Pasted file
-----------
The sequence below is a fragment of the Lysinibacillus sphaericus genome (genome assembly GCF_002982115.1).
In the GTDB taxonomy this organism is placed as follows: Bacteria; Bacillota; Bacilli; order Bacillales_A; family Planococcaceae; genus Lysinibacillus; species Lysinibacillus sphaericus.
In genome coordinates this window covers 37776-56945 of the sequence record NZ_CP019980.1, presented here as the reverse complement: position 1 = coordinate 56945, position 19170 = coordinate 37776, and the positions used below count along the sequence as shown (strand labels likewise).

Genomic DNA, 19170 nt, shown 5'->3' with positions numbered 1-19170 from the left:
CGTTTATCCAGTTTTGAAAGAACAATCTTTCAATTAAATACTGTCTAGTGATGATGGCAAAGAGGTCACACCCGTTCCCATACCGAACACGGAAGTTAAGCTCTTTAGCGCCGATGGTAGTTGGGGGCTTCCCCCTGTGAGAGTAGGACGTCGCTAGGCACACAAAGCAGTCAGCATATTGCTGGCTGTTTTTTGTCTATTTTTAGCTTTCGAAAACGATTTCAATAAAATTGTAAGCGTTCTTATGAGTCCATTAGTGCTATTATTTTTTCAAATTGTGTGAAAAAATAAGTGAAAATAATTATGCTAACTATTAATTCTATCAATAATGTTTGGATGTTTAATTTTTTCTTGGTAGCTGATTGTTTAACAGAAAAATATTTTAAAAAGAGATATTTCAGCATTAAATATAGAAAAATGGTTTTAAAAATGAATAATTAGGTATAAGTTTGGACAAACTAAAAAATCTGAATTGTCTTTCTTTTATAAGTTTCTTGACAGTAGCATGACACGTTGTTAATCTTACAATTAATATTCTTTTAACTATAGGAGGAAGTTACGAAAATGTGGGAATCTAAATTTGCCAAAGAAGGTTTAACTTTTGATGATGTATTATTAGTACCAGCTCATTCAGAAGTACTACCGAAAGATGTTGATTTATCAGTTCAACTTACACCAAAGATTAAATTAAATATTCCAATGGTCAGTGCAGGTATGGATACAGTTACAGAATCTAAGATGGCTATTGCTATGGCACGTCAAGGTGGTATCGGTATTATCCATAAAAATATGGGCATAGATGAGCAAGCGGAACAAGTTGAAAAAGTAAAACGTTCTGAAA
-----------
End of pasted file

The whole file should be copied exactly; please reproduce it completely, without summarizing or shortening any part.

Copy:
The sequence below is a fragment of the Lysinibacillus sphaericus genome (genome assembly GCF_002982115.1).
In the GTDB taxonomy this organism is placed as follows: Bacteria; Bacillota; Bacilli; order Bacillales_A; family Planococcaceae; genus Lysinibacillus; species Lysinibacillus sphaericus.
In genome coordinates this window covers 37776-56945 of the sequence record NZ_CP019980.1, presented here as the reverse complement: position 1 = coordinate 56945, position 19170 = coordinate 37776, and the positions used below count along the sequence as shown (strand labels likewise).

Genomic DNA, 19170 nt, shown 5'->3' with positions numbered 1-19170 from the left:
CGTTTATCCAGTTTTGAAAGAACAATCTTTCAATTAAATACTGTCTAGTGATGATGGCAAAGAGGTCACACCCGTTCCCATACCGAACACGGAAGTTAAGCTCTTTAGCGCCGATGGTAGTTGGGGGCTTCCCCCTGTGAGAGTAGGACGTCGCTAGGCACACAAAGCAGTCAGCATATTGCTGGCTGTTTTTTGTCTATTTTTAGCTTTCGAAAACGATTTCAATAAAATTGTAAGCGTTCTTATGAGTCCATTAGTGCTATTATTTTTTCAAATTGTGTGAAAAAATAAGTGAAAATAATTATGCTAACTATTAATTCTATCAATAATGTTTGGATGTTTAATTTTTTCTTGGTAGCTGATTGTTTAACAGAAAAATATTTTAAAAAGAGATATTTCAGCATTAAATATAGAAAAATGGTTTTAAAAATGAATAATTAGGTATAAGTTTGGACAAACTAAAAAATCTGAATTGTCTTTCTTTTATAAGTTTCTTGACAGTAGCATGACACGTTGTTAATCTTACAATTAATATTCTTTTAACTATAGGAGGAAGTTACGAAAATGTGGGAATCTAAATTTGCCAAAGAAGGTTTAACTTTTGATGATGTATTATTAGTACCAGCTCATTCAGAAGTACTACCGAAAGATGTTGATTTATCAGTTCAACTTACACCAAAGATTAAATTAAATATTCCAATGGTCAGTGCAGGTATGGATACAGTTACAGAATCTAAGATGGCTATTGCTATGGCACGTCAAGGTGGTATCGGTATTATCCATAAAAATATGGGCATAGATGAGCAAGCGGAACAAGTTGAAAAAGTAAAACGTTCTGAAA